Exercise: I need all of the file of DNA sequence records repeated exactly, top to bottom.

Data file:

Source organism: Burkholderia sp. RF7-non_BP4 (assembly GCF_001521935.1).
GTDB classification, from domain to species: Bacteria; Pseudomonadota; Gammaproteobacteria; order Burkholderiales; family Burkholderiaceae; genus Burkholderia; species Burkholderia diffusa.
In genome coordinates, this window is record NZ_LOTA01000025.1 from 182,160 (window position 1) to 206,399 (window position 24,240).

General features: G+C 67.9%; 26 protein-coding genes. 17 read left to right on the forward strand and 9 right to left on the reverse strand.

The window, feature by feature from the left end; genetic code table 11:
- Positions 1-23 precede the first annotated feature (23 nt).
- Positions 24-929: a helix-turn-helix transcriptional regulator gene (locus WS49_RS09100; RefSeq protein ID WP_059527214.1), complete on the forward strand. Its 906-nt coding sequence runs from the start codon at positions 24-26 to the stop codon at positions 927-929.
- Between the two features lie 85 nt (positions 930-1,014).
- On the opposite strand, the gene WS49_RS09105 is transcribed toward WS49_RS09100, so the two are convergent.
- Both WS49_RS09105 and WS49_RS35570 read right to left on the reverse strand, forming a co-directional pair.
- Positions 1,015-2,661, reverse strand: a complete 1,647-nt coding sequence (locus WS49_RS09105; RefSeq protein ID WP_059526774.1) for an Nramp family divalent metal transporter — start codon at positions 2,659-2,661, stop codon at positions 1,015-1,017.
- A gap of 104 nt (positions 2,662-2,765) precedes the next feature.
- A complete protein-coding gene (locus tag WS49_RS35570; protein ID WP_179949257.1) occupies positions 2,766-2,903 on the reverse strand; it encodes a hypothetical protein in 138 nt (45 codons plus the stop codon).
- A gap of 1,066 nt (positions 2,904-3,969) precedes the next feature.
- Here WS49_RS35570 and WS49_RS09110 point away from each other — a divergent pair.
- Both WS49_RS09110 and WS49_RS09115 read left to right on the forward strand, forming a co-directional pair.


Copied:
Source organism: Burkholderia sp. RF7-non_BP4 (assembly GCF_001521935.1).
GTDB classification, from domain to species: Bacteria; Pseudomonadota; Gammaproteobacteria; order Burkholderiales; family Burkholderiaceae; genus Burkholderia; species Burkholderia diffusa.
In genome coordinates, this window is record NZ_LOTA01000025.1 from 182,160 (window position 1) to 206,399 (window position 24,240).

General features: G+C 67.9%; 26 protein-coding genes. 17 read left to right on the forward strand and 9 right to left on the reverse strand.

The window, feature by feature from the left end; genetic code table 11:
- Positions 1-23 precede the first annotated feature (23 nt).
- Positions 24-929: a helix-turn-helix transcriptional regulator gene (locus WS49_RS09100; RefSeq protein ID WP_059527214.1), complete on the forward strand. Its 906-nt coding sequence runs from the start codon at positions 24-26 to the stop codon at positions 927-929.
- Between the two features lie 85 nt (positions 930-1,014).
- On the opposite strand, the gene WS49_RS09105 is transcribed toward WS49_RS09100, so the two are convergent.
- Both WS49_RS09105 and WS49_RS35570 read right to left on the reverse strand, forming a co-directional pair.
- Positions 1,015-2,661, reverse strand: a complete 1,647-nt coding sequence (locus WS49_RS09105; RefSeq protein ID WP_059526774.1) for an Nramp family divalent metal transporter — start codon at positions 2,659-2,661, stop codon at positions 1,015-1,017.
- A gap of 104 nt (positions 2,662-2,765) precedes the next feature.
- A complete protein-coding gene (locus tag WS49_RS35570; protein ID WP_179949257.1) occupies positions 2,766-2,903 on the reverse strand; it encodes a hypothetical protein in 138 nt (45 codons plus the stop codon).
- A gap of 1,066 nt (positions 2,904-3,969) precedes the next feature.
- Here WS49_RS35570 and WS49_RS09110 point away from each other — a divergent pair.
- Both WS49_RS09110 and WS49_RS09115 read left to right on the forward strand, forming a co-directional pair.